Evolution of Resistant Bacteria

Key Questions

  • You are not actually causing the evolution of antibiotic resistant bacteria. You are selecting for ones that are already there.
    In a mixed population of a species of bacteria, there are ones that are different just as in the human species. Your DNA make-up is slightly different than any other human.

    By adding a change to the environment, you will find that some individuals will do better than others in that new environment.
    By adding antibiotics, you will select those bacteria that will do better and may survive and others will not.

    The best way to prevent this is to use antibiotics only when necessary.
    Do not use them for virus infections or fungal infections.
    Test each time to select the best antibiotic for the infection.
    Use the antibiotic for the entire time as prescribed and do not stop just because you are feeling better.
    Do not use hand soaps and other products that have antibiotics in them. Plain soap and water will do the job. Being exposed to a few bacteria will help you build up resistances.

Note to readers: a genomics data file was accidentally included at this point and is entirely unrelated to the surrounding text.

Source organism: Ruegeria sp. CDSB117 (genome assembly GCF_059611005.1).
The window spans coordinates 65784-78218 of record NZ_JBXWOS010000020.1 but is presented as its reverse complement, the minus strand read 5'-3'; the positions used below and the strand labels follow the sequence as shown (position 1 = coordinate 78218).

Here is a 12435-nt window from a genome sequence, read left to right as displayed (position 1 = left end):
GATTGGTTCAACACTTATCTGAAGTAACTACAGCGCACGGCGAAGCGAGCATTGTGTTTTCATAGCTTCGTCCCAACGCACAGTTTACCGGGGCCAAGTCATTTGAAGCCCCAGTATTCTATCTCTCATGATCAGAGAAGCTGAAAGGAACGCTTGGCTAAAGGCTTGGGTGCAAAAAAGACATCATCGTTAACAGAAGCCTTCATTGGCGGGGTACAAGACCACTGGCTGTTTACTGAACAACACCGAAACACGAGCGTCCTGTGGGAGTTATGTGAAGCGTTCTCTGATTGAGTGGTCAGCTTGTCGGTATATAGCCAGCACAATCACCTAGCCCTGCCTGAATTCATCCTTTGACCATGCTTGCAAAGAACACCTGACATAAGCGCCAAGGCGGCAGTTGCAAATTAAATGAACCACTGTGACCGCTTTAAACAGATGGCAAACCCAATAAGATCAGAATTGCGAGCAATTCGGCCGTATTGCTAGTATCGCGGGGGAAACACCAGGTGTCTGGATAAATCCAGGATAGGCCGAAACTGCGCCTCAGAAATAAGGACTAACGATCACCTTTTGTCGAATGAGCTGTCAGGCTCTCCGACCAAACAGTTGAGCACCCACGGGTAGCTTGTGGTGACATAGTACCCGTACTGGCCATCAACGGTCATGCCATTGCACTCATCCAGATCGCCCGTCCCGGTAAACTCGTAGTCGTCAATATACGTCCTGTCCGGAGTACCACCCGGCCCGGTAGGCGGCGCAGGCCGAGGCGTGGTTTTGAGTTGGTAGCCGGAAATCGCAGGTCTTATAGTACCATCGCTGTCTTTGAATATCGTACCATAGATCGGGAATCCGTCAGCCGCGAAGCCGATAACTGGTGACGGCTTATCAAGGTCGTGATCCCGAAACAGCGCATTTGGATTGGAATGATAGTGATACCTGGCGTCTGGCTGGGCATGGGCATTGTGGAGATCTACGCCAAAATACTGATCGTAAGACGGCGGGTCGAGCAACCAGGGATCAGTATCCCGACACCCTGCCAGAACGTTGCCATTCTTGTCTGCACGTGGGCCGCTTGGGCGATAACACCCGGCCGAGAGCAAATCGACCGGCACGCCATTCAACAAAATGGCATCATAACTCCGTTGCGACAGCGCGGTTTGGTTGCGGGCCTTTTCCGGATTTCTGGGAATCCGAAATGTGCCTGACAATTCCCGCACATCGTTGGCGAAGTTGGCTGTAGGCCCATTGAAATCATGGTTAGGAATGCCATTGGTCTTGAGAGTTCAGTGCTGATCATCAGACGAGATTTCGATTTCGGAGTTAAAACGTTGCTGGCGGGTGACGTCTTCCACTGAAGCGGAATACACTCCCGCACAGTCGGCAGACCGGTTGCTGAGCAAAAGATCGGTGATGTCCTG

• The cause of antibiotic resistant forms is the use of antibiotics themselves. These resistant forms are found in what are considered "native" or "natural" communities. Each of the members is slightly different, just as you and I am.

    Changing the environment by adding an antibiotic, we are selecting for ones who have the genes that allow them to thrive.

    Not all antibiotic use does this. Some communities do not have the genes to resist.

    Staph aureus has those with resistant genes and so does tubercle bacillus.

    To control these bacteria we have to find other antibiotics. We can cause multiple antibiotic forms to arise by doing that.

    Progress is happening to see if there are solutions to this problem.

    MERSA has been transferred and covers this plate. A disc of Oxacillin has been placed in the center and the plate has been incubated for a day. If the Oxacillin would control this streak, there would be a ring of clear agar around the disc.